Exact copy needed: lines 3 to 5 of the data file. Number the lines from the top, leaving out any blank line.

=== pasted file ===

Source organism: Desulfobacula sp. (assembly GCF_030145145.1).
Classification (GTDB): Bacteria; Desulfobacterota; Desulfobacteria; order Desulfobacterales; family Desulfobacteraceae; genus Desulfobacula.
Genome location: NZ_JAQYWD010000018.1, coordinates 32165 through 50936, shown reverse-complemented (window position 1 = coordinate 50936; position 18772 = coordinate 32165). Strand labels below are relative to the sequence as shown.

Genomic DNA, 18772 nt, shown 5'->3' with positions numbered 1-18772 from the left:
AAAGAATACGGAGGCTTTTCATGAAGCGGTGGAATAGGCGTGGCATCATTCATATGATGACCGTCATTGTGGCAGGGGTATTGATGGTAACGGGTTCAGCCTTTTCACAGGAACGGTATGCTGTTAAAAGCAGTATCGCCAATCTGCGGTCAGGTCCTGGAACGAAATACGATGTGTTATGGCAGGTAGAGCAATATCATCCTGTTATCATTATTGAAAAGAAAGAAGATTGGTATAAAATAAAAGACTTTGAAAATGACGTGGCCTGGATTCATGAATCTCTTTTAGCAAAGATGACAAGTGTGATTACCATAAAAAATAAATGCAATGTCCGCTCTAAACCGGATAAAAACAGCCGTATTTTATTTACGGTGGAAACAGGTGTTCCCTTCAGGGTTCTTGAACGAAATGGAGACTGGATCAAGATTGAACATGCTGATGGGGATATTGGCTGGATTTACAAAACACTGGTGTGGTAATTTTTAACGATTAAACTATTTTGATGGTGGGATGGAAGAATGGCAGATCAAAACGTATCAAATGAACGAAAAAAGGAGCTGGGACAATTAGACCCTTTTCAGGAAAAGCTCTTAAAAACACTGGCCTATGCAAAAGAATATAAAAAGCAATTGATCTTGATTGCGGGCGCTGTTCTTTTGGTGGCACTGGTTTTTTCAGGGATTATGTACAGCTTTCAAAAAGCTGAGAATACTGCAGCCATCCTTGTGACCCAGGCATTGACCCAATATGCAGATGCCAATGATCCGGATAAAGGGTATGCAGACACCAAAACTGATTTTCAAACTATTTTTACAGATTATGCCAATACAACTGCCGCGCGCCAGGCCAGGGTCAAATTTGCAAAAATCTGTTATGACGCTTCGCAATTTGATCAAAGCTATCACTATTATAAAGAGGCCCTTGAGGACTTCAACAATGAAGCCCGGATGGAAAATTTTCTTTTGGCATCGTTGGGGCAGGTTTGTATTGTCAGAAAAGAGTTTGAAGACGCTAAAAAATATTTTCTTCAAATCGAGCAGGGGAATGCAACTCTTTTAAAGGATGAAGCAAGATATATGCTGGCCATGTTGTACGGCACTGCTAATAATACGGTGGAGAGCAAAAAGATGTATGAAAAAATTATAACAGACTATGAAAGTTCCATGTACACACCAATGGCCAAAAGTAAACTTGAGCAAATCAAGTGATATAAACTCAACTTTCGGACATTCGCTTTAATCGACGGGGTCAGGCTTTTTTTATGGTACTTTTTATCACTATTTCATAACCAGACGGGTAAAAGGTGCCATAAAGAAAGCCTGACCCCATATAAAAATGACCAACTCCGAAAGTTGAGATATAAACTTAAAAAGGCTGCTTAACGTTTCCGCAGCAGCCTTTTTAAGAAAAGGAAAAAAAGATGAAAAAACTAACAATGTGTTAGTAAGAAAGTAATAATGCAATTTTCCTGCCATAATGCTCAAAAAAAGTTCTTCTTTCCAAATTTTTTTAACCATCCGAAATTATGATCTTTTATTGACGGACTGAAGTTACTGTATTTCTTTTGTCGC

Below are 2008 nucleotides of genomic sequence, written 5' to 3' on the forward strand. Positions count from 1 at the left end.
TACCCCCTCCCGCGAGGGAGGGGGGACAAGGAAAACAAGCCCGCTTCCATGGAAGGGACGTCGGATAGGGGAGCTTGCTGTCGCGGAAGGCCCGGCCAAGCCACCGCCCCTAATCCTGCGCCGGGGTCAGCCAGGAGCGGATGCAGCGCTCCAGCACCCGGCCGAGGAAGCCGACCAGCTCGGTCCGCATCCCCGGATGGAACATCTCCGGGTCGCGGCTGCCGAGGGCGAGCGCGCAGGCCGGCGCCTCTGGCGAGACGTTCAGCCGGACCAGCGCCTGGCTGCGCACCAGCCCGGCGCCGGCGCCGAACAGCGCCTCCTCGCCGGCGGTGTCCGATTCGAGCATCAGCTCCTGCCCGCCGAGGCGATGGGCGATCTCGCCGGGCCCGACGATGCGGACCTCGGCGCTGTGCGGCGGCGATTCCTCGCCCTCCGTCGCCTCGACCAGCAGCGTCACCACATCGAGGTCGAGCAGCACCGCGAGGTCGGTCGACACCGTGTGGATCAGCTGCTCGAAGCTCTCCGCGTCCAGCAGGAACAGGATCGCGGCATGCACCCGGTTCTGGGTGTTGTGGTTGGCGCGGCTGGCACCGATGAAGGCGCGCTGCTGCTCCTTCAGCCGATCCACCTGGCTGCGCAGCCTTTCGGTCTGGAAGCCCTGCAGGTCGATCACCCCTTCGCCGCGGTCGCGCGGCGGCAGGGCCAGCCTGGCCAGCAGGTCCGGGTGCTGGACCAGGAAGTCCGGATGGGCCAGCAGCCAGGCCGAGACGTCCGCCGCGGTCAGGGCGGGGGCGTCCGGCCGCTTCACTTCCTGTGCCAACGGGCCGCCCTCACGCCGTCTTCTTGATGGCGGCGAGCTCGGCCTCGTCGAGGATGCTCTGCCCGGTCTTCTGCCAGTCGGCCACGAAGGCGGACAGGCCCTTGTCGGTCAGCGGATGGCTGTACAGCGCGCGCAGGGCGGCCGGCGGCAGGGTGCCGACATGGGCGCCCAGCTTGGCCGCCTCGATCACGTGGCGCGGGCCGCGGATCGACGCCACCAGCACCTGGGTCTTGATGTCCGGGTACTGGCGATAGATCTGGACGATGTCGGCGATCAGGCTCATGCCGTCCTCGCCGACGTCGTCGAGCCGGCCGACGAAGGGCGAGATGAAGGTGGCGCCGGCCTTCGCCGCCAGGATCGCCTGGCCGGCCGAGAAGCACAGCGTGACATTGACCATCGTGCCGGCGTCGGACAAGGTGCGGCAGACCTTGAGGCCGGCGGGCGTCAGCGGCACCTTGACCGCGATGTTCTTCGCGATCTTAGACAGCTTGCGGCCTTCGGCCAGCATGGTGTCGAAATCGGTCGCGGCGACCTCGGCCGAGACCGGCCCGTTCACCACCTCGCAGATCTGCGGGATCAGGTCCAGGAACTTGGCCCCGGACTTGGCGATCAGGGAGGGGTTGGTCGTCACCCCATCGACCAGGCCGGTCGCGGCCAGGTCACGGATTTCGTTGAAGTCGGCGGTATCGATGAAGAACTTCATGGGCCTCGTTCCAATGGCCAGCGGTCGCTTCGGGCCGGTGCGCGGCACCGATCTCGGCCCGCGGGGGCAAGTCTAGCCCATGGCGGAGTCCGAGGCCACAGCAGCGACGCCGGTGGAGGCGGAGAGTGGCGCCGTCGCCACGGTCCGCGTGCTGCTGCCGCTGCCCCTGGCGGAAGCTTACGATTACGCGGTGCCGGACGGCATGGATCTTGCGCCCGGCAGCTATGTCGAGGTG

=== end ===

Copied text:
Genome location: NZ_JAQYWD010000018.1, coordinates 32165 through 50936, shown reverse-complemented (window position 1 = coordinate 50936; position 18772 = coordinate 32165). Strand labels below are relative to the sequence as shown.

Genomic DNA, 18772 nt, shown 5'->3' with positions numbered 1-18772 from the left:
AAAGAATACGGAGGCTTTTCATGAAGCGGTGGAATAGGCGTGGCATCATTCATATGATGACCGTCATTGTGGCAGGGGTATTGATGGTAACGGGTTCAGCCTTTTCACAGGAACGGTATGCTGTTAAAAGCAGTATCGCCAATCTGCGGTCAGGTCCTGGAACGAAATACGATGTGTTATGGCAGGTAGAGCAATATCATCCTGTTATCATTATTGAAAAGAAAGAAGATTGGTATAAAATAAAAGACTTTGAAAATGACGTGGCCTGGATTCATGAATCTCTTTTAGCAAAGATGACAAGTGTGATTACCATAAAAAATAAATGCAATGTCCGCTCTAAACCGGATAAAAACAGCCGTATTTTATTTACGGTGGAAACAGGTGTTCCCTTCAGGGTTCTTGAACGAAATGGAGACTGGATCAAGATTGAACATGCTGATGGGGATATTGGCTGGATTTACAAAACACTGGTGTGGTAATTTTTAACGATTAAACTATTTTGATGGTGGGATGGAAGAATGGCAGATCAAAACGTATCAAATGAACGAAAAAAGGAGCTGGGACAATTAGACCCTTTTCAGGAAAAGCTCTTAAAAACACTGGCCTATGCAAAAGAATATAAAAAGCAATTGATCTTGATTGCGGGCGCTGTTCTTTTGGTGGCACTGGTTTTTTCAGGGATTATGTACAGCTTTCAAAAAGCTGAGAATACTGCAGCCATCCTTGTGACCCAGGCATTGACCCAATATGCAGATGCCAATGATCCGGATAAAGGGTATGCAGACACCAAAACTGATTTTCAAACTATTTTTACAGATTATGCCAATACAACTGCCGCGCGCCAGGCCAGGGTCAAATTTGCAAAAATCTGTTATGACGCTTCGCAATTTGATCAAAGCTATCACTATTATAAAGAGGCCCTTGAGGACTTCAACAATGAAGCCCGGATGGAAAATTTTCTTTTGGCATCGTTGGGGCAGGTTTGTATTGTCAGAAAAGAGTTTGAAGACGCTAAAAAATATTTTCTTCAAATCGAGCAGGGGAATGCAACTCTTTTAAAGGATGAAGCAAGATATATGCTGGCCATGTTGTACGGCACTGCTAATAATACGGTGGAGAGCAAAAAGATGTATGAAAAAATTATAACAGACTATGAAAGTTCCATGTACACACCAATGGCCAAAAGTAAACTTGAGCAAATCAAGTGATATAAACTCAACTTTCGGACATTCGCTTTAATCGACGGGGTCAGGCTTTTTTTATGGTACTTTTTATCACTATTTCATAACCAGACGGGTAAAAGGTGCCATAAAGAAAGCCTGACCCCATATAAAAATGACCAACTCCGAAAGTTGAGATATAAACTTAAAAAGGCTGCTTAACGTTTCCGCAGCAGCCTTTTTAAGAAAAGGAAAAAAAGATGAAAAAACTAACAATGTGTTAGTAAGAAAGTAATAATGCAATTTTCCTGCCATAATGCTCAAAAAAAGTTCTTCTTTCCAAATTTTTTTAACCATCCGAAATTATGATCTTTTATTGACGGACTGAAGTTACTGTATTTCTTTTGTCGC